Mac sed unescaped newline inside substitute pattern

Ditto for the text arguments to the i and a functions: Various regex-matching and substitution options both in patterns for line selection and the first argument to the s function:. Control-character escape sequences: Unfortunately, this means that you cannot assume that features that work in FreeBSD, for instance, will work [the same] on macOS.

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The explanation is that you have a weird sed! For details, see the mac sed manual: Also, in the description of the -i option, it says that the extension is not optional, and that if you don't want one you must specify an empty argument. So everything makes sense in the end! This question already has an answer here: Replace comma with newline in sed on MacOS?

Shell Programming and Scripting

Brandon Ling Brandon Ling 1, 5 21 Jun 18 '14 at What shell are you using? The error message means that it's interpreting the string test1.

It's strange that the empty argument is necessary, but I think it's a red-herring relative to the problem with the newline. Labels and branching commands e. See below for details. If you need to support BOTH platforms discussion of differences: Incompatible features: Use of the -i option without an argument in-place updating without backup is incompatible: BSD sed: MUST use just -i equivalent: Note that in the absence of -i all versions number lines cumulatively across input files. If the last input line does not have a trailing newline and is printed: GNU sed: Common features: If you restrict your sed scripts to what BSD sed supports, they will generally work in GNU sed too - with the notable exception of using platform-specific extended regex features with -E.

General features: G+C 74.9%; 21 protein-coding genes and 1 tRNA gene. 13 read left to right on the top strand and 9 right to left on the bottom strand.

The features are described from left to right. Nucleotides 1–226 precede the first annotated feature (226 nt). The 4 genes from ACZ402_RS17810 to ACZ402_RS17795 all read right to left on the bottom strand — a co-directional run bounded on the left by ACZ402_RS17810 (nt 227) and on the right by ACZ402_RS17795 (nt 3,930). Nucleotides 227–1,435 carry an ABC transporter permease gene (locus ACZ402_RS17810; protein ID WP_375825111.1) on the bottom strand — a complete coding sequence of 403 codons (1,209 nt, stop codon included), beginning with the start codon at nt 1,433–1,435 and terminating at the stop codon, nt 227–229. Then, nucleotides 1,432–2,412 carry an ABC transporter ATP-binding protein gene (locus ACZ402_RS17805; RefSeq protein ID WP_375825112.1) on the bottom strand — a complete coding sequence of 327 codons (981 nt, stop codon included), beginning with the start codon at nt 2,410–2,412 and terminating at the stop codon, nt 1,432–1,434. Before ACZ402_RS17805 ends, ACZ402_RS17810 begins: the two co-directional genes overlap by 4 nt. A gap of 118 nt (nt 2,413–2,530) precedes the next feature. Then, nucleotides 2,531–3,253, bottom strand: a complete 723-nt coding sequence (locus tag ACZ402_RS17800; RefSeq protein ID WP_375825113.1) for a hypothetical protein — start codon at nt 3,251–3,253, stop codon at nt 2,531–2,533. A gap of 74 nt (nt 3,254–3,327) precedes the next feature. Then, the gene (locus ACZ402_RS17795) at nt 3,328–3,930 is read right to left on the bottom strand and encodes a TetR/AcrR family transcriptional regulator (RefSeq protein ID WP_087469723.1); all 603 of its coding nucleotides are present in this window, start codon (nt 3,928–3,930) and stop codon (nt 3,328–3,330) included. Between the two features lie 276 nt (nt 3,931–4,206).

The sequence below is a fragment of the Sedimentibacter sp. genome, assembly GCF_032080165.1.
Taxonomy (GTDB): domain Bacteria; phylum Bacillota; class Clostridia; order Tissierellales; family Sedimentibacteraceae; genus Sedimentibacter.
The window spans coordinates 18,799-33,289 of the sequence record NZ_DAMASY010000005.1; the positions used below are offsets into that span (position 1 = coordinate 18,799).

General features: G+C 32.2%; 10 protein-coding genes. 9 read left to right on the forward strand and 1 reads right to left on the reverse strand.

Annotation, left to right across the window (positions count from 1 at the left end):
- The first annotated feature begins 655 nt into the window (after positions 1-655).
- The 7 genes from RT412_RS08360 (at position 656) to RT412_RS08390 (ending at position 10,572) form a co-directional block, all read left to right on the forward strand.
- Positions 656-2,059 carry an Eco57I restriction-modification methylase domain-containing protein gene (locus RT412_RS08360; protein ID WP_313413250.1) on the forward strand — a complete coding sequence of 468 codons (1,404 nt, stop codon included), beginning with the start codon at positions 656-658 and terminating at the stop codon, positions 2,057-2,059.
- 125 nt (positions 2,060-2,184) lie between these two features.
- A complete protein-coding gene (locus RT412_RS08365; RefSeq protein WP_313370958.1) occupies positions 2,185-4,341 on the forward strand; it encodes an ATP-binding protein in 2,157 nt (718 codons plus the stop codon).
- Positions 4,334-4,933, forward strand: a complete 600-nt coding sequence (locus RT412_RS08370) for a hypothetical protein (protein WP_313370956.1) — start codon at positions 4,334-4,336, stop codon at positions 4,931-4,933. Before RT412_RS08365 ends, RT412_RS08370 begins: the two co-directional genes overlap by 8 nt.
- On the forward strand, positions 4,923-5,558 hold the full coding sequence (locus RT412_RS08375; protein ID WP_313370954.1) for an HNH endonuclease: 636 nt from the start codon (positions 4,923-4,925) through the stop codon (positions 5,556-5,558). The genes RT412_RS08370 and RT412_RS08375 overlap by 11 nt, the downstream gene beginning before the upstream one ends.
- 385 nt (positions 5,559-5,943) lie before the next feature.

Obviously, you'll also forgo extensions that are specific to the GNU version.

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See next section. Sadly, this means that you won't be able to use several useful constructs, notably: Enumeration works great for Windows systems but it's a little wonky trying to make it work with Macs. All in all I'm trying to create something to make it more simple and reliable for the Windows admins so that it's more consistent for the Mac users.

The way I see it is if I can make this work then they could even have the option of using this on the Windows side with a simple powershell script kicked off with a login script. Maybe I can get cats and dogs to live together for a change. That's pretty much it in nutshell. The data being in a csv file is for having one field being used for documentation of what the share is for.

Some of them have had trouble with documenting this.

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This won't enforce it but if there's a field right there that's empty, it might help them remember to fill it in with a description. If you have any insight on this or simply want to say "you're nuts", feel free.

sed error: unescaped newline

Yes, there are ways of doing this. Have you looked at Ben Toms' write up on how he was doing it from some years back? It may still be relevant, but I'm not certain. Worth a look anyway. Also search around on here because I'm sure there are some other threads on this very same topic, and there may already be some ready made solutions on there for you to look at. If a user has a home share defined in their AD record, you can grab that with dscl.

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Either by looking at their local cached AD mobile account, or by searching against Active Directory itself. The following code should print out their home share, assuming those are actually set up. It wasn't clear from your description if they are or not. I assume they are, but you tell me. But with the above sed command you can convert it to a Mac friendly address. For something like this which only requires a single pattern substitution, you don't really need to use sed. Instead, just use Bash's built-in pattern substitution mechanism:.

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If that isn't the case, the following code should work: I wasn't aware of that feature so that's good to know.